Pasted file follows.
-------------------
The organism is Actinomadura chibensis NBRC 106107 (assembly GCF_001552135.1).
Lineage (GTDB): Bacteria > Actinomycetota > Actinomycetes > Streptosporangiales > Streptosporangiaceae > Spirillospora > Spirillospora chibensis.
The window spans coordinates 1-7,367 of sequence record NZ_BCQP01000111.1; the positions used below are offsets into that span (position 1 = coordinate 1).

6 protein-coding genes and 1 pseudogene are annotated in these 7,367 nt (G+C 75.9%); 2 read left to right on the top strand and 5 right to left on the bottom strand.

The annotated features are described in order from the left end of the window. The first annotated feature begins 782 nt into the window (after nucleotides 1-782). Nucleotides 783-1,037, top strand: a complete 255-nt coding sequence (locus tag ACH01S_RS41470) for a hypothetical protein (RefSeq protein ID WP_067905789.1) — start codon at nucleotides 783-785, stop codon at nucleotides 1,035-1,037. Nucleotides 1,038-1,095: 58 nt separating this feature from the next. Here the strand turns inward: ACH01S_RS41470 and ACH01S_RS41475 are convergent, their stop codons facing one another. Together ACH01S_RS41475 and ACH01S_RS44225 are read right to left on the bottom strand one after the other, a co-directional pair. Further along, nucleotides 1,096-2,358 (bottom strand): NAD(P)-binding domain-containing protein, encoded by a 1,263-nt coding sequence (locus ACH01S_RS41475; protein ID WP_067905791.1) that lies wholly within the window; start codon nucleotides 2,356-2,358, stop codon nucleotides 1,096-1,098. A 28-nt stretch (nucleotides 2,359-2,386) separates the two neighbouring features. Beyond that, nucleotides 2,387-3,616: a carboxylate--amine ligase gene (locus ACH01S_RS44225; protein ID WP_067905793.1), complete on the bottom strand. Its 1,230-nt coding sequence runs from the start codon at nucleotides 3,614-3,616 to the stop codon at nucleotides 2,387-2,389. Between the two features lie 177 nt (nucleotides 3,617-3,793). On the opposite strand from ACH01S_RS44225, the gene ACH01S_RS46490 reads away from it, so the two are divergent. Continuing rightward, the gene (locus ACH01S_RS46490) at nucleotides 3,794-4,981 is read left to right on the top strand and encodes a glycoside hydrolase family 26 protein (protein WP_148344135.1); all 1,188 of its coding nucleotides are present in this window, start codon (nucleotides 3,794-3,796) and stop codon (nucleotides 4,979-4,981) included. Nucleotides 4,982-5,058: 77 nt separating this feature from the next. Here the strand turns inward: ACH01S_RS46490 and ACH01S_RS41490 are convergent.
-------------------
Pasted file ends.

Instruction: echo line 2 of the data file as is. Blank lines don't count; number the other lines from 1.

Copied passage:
Lineage (GTDB): Bacteria > Actinomycetota > Actinomycetes > Streptosporangiales > Streptosporangiaceae > Spirillospora > Spirillospora chibensis.